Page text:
Dust Bowl Research Paper

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THE DUST BOWL 2 Abstract This paper provides a general overview of one of the most ecological and destructive disasters remembered as, The Dust Bowl. It briefly explains how farmers of the 1930’s plowed the land to make a profit from a fallen economy after World War I. Inhabitants of the Great Plains faced a terrible drought accompanied with reoccurring dust storms and black blizzards that lasted almost a decade. These events made the people of the Great Plains loose hope in one of the most powerful countries of the world as no one came to their aid. Keywords: Drought, dust, storms, farmers, plains, wheat, soil THE DUST BOWL…show more content…
Silica was considered to be as lethal as lead, one of the most dangerous hazards to the human body. Scientists found that an epidemic of measles resulted from the black blizzards and the dust storms. Animals like: cattle, horses, rabbits, mice and birds faced many health disparities from the black blizzards and dust storms. Cows and horses died from breathing in the dust and baby calves were suffocated within hours after being born. The little water that remained in rivers was rapidly covered by…show more content…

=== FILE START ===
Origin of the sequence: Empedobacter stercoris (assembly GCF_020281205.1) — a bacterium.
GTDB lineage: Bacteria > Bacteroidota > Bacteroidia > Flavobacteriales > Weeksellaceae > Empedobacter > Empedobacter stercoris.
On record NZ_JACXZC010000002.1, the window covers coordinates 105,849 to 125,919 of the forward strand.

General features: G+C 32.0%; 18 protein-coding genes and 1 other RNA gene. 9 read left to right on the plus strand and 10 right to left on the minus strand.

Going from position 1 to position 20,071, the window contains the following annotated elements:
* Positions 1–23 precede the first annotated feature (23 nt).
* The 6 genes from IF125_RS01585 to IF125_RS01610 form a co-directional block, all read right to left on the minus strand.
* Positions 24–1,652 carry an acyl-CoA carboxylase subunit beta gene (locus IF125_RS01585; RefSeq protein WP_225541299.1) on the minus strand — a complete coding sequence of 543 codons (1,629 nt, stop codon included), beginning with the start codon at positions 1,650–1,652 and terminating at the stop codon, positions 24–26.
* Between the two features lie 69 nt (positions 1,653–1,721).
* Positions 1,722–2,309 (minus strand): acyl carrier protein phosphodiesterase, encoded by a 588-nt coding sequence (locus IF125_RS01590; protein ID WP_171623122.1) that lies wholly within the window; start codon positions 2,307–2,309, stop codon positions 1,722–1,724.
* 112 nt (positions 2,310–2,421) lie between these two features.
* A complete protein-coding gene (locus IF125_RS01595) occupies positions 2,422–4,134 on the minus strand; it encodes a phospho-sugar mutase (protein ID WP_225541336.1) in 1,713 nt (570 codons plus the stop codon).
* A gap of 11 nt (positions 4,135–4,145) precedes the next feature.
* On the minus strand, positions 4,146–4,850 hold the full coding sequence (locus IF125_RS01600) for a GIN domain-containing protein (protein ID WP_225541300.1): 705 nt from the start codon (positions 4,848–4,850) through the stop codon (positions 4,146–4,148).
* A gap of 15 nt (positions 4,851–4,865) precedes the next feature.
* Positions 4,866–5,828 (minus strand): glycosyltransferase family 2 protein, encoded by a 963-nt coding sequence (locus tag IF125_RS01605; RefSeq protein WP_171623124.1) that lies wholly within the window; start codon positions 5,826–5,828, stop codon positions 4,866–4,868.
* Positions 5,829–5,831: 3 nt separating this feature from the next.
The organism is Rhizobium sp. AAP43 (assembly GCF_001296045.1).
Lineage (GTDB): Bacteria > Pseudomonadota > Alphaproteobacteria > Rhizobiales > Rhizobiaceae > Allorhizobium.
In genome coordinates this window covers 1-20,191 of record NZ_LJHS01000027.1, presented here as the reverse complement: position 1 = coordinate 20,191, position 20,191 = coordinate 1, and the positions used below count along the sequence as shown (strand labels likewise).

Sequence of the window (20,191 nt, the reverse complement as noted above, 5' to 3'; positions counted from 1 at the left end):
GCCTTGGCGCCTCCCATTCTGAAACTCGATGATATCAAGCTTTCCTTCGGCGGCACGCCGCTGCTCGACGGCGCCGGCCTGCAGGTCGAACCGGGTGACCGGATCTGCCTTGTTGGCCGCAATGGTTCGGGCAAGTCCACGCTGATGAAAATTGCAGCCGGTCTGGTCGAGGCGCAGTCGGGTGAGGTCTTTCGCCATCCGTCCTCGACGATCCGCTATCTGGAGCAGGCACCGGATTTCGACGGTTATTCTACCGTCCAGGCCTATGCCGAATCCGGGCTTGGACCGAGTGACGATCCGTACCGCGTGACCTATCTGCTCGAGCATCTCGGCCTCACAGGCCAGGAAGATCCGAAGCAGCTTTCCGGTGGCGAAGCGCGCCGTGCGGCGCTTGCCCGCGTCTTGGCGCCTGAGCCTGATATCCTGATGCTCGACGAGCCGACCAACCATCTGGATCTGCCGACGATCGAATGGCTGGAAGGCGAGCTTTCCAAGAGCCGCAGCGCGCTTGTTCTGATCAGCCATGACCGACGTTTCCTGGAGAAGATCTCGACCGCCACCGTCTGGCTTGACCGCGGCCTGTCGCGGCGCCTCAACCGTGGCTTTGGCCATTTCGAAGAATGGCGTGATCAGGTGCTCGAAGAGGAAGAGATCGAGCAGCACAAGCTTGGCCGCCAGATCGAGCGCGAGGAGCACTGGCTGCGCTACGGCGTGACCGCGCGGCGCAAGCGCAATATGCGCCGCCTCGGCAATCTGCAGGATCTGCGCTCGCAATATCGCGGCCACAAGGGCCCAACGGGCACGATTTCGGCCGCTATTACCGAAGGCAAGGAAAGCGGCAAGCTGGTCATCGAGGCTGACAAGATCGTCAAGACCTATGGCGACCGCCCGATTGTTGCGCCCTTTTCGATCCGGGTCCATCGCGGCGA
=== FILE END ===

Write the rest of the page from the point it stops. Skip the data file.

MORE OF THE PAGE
It was after the black Friday storm that the necessity for help was inevitable and Roosevelt asked the congress for money to help the inhabitants in areas facing the most need. Congress responded quickly to the demand and granted the president with millions of dollars to help the people in the plains. “The biggest chunks, totaling $275 million, were for cattlemen to provide emergency feed loans, to purchase some of their starving stock, and to slaughter the animals and can their meat for the poor” (Worster 2004, p.40). Needy farmers were also granted large sums of money; they were offered public jobs as well as cash incentives. The federal government also created loan programs for farmers to buy seeds for their

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